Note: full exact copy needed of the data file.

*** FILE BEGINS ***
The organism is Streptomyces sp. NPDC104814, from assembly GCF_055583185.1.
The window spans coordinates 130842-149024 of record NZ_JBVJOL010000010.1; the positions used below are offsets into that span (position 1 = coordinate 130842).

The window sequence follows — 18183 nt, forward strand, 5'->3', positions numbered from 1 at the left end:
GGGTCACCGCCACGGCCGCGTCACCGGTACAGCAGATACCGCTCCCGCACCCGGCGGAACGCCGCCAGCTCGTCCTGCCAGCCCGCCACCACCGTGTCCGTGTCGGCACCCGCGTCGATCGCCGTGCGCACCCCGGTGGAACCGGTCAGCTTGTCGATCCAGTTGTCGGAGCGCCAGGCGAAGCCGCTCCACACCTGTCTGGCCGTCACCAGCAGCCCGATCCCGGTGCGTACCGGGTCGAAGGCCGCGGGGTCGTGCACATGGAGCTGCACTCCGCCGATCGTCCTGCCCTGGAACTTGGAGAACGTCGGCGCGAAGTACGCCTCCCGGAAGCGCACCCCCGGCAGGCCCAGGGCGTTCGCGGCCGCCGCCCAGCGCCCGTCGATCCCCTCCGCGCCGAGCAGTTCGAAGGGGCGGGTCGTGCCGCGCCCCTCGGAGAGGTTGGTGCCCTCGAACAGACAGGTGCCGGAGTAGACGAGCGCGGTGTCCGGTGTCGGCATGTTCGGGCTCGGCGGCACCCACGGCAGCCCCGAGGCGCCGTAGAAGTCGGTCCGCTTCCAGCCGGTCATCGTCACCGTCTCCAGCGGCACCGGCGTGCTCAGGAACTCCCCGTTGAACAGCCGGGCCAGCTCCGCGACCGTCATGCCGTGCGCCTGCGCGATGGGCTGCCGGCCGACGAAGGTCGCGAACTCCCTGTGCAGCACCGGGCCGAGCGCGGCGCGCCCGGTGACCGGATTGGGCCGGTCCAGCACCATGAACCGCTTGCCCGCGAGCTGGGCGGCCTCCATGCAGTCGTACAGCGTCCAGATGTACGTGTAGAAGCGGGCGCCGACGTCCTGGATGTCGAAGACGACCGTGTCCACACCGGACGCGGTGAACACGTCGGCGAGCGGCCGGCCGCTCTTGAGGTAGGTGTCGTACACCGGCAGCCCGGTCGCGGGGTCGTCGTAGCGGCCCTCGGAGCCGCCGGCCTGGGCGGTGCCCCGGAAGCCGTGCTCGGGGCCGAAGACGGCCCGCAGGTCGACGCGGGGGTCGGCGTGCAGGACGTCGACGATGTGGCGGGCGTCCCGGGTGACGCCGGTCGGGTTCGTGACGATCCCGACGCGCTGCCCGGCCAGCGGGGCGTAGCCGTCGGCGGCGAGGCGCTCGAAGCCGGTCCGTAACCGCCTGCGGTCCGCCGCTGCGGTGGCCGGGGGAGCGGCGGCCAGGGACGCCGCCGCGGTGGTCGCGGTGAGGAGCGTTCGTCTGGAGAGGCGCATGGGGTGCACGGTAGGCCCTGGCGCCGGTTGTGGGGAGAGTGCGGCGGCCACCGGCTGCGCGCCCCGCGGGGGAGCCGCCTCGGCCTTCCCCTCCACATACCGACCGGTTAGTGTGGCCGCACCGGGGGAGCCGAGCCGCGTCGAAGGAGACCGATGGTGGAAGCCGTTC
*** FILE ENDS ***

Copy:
The organism is Streptomyces sp. NPDC104814, from assembly GCF_055583185.1.
The window spans coordinates 130842-149024 of record NZ_JBVJOL010000010.1; the positions used below are offsets into that span (position 1 = coordinate 130842).

The window sequence follows — 18183 nt, forward strand, 5'->3', positions numbered from 1 at the left end:
GGGTCACCGCCACGGCCGCGTCACCGGTACAGCAGATACCGCTCCCGCACCCGGCGGAACGCCGCCAGCTCGTCCTGCCAGCCCGCCACCACCGTGTCCGTGTCGGCACCCGCGTCGATCGCCGTGCGCACCCCGGTGGAACCGGTCAGCTTGTCGATCCAGTTGTCGGAGCGCCAGGCGAAGCCGCTCCACACCTGTCTGGCCGTCACCAGCAGCCCGATCCCGGTGCGTACCGGGTCGAAGGCCGCGGGGTCGTGCACATGGAGCTGCACTCCGCCGATCGTCCTGCCCTGGAACTTGGAGAACGTCGGCGCGAAGTACGCCTCCCGGAAGCGCACCCCCGGCAGGCCCAGGGCGTTCGCGGCCGCCGCCCAGCGCCCGTCGATCCCCTCCGCGCCGAGCAGTTCGAAGGGGCGGGTCGTGCCGCGCCCCTCGGAGAGGTTGGTGCCCTCGAACAGACAGGTGCCGGAGTAGACGAGCGCGGTGTCCGGTGTCGGCATGTTCGGGCTCGGCGGCACCCACGGCAGCCCCGAGGCGCCGTAGAAGTCGGTCCGCTTCCAGCCGGTCATCGTCACCGTCTCCAGCGGCACCGGCGTGCTCAGGAACTCCCCGTTGAACAGCCGGGCCAGCTCCGCGACCGTCATGCCGTGCGCCTGCGCGATGGGCTGCCGGCCGACGAAGGTCGCGAACTCCCTGTGCAGCACCGGGCCGAGCGCGGCGCGCCCGGTGACCGGATTGGGCCGGTCCAGCACCATGAACCGCTTGCCCGCGAGCTGGGCGGCCTCCATGCAGTCGTACAGCGTCCAGATGTACGTGTAGAAGCGGGCGCCGACGTCCTGGATGTCGAAGACGACCGTGTCCACACCGGACGCGGTGAACACGTCGGCGAGCGGCCGGCCGCTCTTGAGGTAGGTGTCGTACACCGGCAGCCCGGTCGCGGGGTCGTCGTAGCGGCCCTCGGAGCCGCCGGCCTGGGCGGTGCCCCGGAAGCCGTGCTCGGGGCCGAAGACGGCCCGCAGGTCGACGCGGGGGTCGGCGTGCAGGACGTCGACGATGTGGCGGGCGTCCCGGGTGACGCCGGTCGGGTTCGTGACGATCCCGACGCGCTGCCCGGCCAGCGGGGCGTAGCCGTCGGCGGCGAGGCGCTCGAAGCCGGTCCGTAACCGCCTGCGGTCCGCCGCTGCGGTGGCCGGGGGAGCGGCGGCCAGGGACGCCGCCGCGGTGGTCGCGGTGAGGAGCGTTCGTCTGGAGAGGCGCATGGGGTGCACGGTAGGCCCTGGCGCCGGTTGTGGGGAGAGTGCGGCGGCCACCGGCTGCGCGCCCCGCGGGGGAGCCGCCTCGGCCTTCCCCTCCACATACCGACCGGTTAGTGTGGCCGCACCGGGGGAGCCGAGCCGCGTCGAAGGAGACCGATGGTGGAAGCCGTTC